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READING PROCESS. Reading is a complex cognitive process of decoding symbols in order to construct or derive meaning (reading comprehension). It is a means.

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Presentation on theme: "READING PROCESS. Reading is a complex cognitive process of decoding symbols in order to construct or derive meaning (reading comprehension). It is a means."— Presentation transcript:

1 READING PROCESS

2 Reading is a complex cognitive process of decoding symbols in order to construct or derive meaning (reading comprehension). It is a means of language acquisition, of communication, and of sharing information and ideas. Like all language, it is a complex interaction between the text and the reader which is shaped by the reader’s prior knowledge, experiences, attitude, and language community which is culturally and socially situated.

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4 READING COMPREHENSION Reading comprehension is the ability to read text, process it and understand its meaning. An individual's ability to comprehend text is influenced by their traits and skills, one of which is the ability to make inferences. If word recognition is difficult, students use too much of their processing capacity to read individual words, which interferes with their ability to comprehend what is read.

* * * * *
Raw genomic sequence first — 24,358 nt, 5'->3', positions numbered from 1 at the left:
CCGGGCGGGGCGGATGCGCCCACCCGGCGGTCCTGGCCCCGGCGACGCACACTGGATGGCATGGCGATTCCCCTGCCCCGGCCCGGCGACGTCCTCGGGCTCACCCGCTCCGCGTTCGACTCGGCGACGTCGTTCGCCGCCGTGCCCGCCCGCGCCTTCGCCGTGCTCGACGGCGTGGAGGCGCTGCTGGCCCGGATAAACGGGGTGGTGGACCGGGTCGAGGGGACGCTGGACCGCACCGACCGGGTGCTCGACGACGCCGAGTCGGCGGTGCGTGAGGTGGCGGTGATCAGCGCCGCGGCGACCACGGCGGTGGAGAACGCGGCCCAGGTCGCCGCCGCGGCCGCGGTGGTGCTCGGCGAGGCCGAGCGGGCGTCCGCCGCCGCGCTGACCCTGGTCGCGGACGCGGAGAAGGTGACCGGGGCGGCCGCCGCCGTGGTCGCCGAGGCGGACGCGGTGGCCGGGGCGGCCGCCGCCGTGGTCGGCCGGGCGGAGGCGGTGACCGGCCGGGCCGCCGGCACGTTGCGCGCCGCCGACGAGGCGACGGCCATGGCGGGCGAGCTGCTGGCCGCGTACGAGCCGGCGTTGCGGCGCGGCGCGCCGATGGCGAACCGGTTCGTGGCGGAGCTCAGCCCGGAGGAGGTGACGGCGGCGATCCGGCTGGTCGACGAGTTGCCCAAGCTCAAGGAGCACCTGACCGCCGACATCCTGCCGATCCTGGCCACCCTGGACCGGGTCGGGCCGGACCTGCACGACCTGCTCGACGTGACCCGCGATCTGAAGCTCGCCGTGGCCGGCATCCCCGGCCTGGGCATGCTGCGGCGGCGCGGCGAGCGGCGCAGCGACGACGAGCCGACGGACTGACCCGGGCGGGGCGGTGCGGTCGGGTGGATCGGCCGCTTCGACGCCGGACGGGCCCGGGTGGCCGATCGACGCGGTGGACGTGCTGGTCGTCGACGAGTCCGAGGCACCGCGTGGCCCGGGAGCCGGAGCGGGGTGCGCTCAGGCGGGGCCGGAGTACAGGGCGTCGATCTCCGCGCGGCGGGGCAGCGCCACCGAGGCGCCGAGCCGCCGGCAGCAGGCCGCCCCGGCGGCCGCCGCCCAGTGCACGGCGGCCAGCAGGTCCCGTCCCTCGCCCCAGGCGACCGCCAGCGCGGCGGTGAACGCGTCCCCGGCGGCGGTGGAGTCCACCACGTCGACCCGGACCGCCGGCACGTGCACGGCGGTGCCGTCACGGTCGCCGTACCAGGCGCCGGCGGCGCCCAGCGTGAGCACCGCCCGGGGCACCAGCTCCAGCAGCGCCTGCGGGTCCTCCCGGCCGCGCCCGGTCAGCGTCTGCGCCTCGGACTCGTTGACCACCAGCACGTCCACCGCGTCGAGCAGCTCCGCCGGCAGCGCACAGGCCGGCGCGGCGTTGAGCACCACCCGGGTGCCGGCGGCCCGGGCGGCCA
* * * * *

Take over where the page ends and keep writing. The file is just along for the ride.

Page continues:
5 READING STRATEGIES

6 WHAT ARE READING STRATEGIES?  Reading strategies are purposeful, cognitive actions that students take when they are reading to help them construct and maintain meaning.  Reading successfully goes well beyond fluency and word recognition and relies heavily upon comprehension of text. Since reading is a meaning-making task, any behaviors used to enhance student understanding help to create more effective readers.  Emphasize the importance of reading by modeling reading to your child and by sharing the contents of what you read. Students then equate reading with meaning.

7 READING STRATEGY TIPS:  Recognize your child’s reading interests and encourage their development through these interests (sports stories, non-fiction topics, humor, science fiction)  Talk with your child’s teacher about the strategies the school is using to make meaning from text. When possible, repeat those same strategies at home as you work with your child.  Help your child develop an understanding of text structure: titles, headings, sub-headings, as well as graphs, charts, and diagrams.  Encourage your child to re-read material to get a deeper understanding of its contents. This is particularly true for non- fiction material (textbook content) and material written above grade level.


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